Wednesday, October 10, 2012

Guest blogger Susan Klonsky's response to Wendy Kopp

Guest blogger Susan Klonsky responds to Wendy Kopp's critical review of Jonathan Kozol's latest book, Fire in the Ashes. Kopp is founder and chief executive of Teach for America. 

Wendy Kopp derides Kozol's  Fire In the Ashes for not being the book she wanted  him to write, and for not "being more current" nor embracing the world view that she champions. She implies that Kozol's exposures of "savage inequalities" embedded throughout Fire in the Ashes are outdated due mainly to the great progress being made by contemporary school reformers like herself and New York Mayor Bloomberg.  Kopp characterizes Kozol's  book as "misleading" and "pessimistic" because it does not hail the Bloomberg education agenda in New York Public Schools, an agenda of  school closings, privatization, and union-busting.

Little of Kozol's book is actually about schools at all. Rather, it is a study in the long-term effects of profound, prolonged trauma and poverty experienced in childhood. It poses a number of hard questions for our society.  Why do some kids "make it," while others succumb to depression,academic failure, drugs, violence?

In this book, Kozol revisits some of the now-adult children who peopled his earlier books. He completes the loop not simply to learn how their stories turn out, but in order to ask:  How did we allow this to happen to these children? Which systems failed? Which individuals and systems helped?

The protagonists of these tales pre-date the advent of charter schools, Teach for America, the Harlem Children's Zone. They were untouched as kids by the largesse of huge and powerful foundations. Yet Kopp faults Kozol for not recognizing that -- in her opinion -- great improvements have been made--the giant homeless shelter hotels have been shut down, a huge network of privately operated charter schools has replaced many of the neglected schools described in Kozol's early works.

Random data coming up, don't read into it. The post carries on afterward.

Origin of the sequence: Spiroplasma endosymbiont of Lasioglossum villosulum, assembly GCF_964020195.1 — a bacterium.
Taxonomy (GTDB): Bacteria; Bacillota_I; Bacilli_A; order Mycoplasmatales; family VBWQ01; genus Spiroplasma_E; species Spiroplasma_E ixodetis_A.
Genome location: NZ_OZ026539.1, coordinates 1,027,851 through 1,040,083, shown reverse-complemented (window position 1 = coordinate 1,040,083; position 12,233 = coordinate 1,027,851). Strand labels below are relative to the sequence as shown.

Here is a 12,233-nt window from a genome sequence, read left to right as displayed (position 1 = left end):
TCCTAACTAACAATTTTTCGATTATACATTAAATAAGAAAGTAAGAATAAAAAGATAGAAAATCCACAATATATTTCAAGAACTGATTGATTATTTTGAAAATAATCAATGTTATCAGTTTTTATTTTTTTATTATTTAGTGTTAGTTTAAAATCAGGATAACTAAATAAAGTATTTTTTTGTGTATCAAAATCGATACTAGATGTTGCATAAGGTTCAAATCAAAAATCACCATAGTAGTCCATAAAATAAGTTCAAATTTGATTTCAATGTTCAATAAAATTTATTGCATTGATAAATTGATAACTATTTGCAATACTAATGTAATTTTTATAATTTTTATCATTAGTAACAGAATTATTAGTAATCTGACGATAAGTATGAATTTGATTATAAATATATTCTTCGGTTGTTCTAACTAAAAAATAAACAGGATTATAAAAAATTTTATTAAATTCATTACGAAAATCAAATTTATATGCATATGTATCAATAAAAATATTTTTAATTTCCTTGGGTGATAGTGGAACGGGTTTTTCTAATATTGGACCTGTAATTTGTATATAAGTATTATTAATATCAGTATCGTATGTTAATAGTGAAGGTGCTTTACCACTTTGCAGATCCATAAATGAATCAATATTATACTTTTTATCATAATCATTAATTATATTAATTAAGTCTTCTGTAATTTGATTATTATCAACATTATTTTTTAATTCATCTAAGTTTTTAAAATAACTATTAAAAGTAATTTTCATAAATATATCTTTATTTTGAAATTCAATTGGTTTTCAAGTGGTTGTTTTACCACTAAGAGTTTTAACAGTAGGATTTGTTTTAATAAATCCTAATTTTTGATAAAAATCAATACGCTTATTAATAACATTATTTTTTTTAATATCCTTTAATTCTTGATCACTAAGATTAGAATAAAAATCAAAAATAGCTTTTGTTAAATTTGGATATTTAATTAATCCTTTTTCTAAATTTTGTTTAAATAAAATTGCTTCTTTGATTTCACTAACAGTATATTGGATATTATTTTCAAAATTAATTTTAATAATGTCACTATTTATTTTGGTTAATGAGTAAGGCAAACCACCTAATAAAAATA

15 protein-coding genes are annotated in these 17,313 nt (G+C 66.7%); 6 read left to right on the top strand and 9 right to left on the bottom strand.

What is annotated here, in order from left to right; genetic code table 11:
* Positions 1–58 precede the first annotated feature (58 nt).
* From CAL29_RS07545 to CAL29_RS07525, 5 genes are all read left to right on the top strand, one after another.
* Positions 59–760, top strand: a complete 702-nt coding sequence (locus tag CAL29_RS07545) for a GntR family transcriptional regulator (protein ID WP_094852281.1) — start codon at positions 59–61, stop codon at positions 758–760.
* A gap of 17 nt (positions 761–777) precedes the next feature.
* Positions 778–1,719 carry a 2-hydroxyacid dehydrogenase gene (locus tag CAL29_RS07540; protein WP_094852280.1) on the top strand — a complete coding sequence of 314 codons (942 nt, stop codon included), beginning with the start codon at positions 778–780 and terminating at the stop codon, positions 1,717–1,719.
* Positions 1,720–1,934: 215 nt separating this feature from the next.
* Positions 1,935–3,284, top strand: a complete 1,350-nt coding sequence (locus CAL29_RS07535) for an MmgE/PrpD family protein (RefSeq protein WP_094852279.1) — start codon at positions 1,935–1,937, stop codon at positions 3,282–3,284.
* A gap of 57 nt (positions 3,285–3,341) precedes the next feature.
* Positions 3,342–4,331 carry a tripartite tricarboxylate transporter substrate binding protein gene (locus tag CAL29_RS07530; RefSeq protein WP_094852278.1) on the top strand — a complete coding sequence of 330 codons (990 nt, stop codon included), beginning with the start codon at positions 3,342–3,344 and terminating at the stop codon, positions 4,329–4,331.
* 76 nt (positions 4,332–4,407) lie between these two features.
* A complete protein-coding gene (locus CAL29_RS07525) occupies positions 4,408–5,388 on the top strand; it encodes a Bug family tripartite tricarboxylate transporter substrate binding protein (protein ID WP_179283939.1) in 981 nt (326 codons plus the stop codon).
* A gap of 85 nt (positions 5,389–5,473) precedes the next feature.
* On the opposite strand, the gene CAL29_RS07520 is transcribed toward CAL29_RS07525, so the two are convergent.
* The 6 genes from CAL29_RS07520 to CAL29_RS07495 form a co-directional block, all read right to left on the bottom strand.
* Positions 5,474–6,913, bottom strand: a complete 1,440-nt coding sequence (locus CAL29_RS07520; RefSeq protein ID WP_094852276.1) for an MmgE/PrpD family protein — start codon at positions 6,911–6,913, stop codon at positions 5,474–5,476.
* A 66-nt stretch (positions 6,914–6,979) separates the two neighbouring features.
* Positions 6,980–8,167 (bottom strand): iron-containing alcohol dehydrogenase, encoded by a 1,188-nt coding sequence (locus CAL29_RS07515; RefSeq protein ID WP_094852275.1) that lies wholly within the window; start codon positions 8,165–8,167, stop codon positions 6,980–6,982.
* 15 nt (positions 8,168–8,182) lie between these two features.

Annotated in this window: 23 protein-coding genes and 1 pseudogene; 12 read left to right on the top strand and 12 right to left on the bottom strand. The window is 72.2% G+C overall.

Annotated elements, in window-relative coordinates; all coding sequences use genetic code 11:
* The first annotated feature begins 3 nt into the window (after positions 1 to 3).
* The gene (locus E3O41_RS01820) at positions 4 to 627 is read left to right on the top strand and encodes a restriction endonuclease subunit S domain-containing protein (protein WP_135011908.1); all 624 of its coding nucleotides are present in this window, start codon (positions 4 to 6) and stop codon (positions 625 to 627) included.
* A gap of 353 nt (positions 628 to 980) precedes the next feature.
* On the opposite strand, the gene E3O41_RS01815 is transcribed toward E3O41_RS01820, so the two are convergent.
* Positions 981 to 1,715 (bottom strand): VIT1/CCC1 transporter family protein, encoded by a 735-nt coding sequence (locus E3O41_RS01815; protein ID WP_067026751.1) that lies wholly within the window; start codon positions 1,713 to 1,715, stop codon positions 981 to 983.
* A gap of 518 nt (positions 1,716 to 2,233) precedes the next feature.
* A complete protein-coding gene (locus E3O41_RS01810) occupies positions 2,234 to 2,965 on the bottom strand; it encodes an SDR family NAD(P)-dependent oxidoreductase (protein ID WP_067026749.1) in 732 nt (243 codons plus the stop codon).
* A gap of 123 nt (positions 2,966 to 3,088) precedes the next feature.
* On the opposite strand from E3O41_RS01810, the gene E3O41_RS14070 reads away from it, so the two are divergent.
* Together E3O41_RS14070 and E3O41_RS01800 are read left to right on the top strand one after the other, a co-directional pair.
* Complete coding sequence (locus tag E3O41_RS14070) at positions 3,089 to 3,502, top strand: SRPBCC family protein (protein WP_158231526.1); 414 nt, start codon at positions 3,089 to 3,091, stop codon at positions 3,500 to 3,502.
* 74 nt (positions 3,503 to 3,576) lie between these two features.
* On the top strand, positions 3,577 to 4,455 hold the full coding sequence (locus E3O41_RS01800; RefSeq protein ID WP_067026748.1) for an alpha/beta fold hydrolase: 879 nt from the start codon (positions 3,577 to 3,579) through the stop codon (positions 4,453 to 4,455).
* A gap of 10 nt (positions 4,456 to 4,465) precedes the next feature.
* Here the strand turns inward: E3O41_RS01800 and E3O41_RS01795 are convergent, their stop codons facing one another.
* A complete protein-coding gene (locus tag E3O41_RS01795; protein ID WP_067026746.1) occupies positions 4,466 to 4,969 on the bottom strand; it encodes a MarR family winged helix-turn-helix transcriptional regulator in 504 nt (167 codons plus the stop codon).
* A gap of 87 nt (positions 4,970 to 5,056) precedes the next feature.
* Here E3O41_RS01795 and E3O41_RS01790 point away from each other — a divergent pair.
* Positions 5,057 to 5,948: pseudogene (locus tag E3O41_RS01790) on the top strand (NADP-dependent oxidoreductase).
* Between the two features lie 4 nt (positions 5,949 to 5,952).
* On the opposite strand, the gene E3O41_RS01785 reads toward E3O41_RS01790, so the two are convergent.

For America's poorest children, there is still a separateness which Kopp can't seem to see.  Kopp talks as if  the bantustan of subsistence living in substandard schools and substandard housing  are vestiges of a bygone era. She charges Kozol with dwelling in the past.

Far from projecting hopelessness, Kozol describes transcendence, at least for some of his children. The ones who survive and persist and, indeed, luck out, express their determination to become rescuers, teachers, writers, organizers. In Kozol's view, these are the hope. Not the hedge-fund manager who figures out a way to make a charter school his tax shelter, but the kid who grew up poor and disadvantaged and who has figured out a way to help change society.

Yes, Kozol paints a grim picture, but grim isn't wrong. There is still this shadow world, invisible to many of Kozol's  readers, on the other side of a gaping economic chasm. This new book shines a bright light on some of  those individuals who choose to stand in the gap, rather than stepping on those who are still on the bottom of the food chain.

Wendy Kopp would do well to acknowledge that it takes more than 5 weeks of Teach For America training to prepare educators to make a difference for disadvantaged children. Perhaps her negative reaction is moored in defensiveness. Until we get serious about ending poverty, even our most highly trained teachers will be working with a hand tied behind their backs. Time to quit blaming the messenger.

Susan Klonsky is a Chicago writer and public school advocate and activist. 

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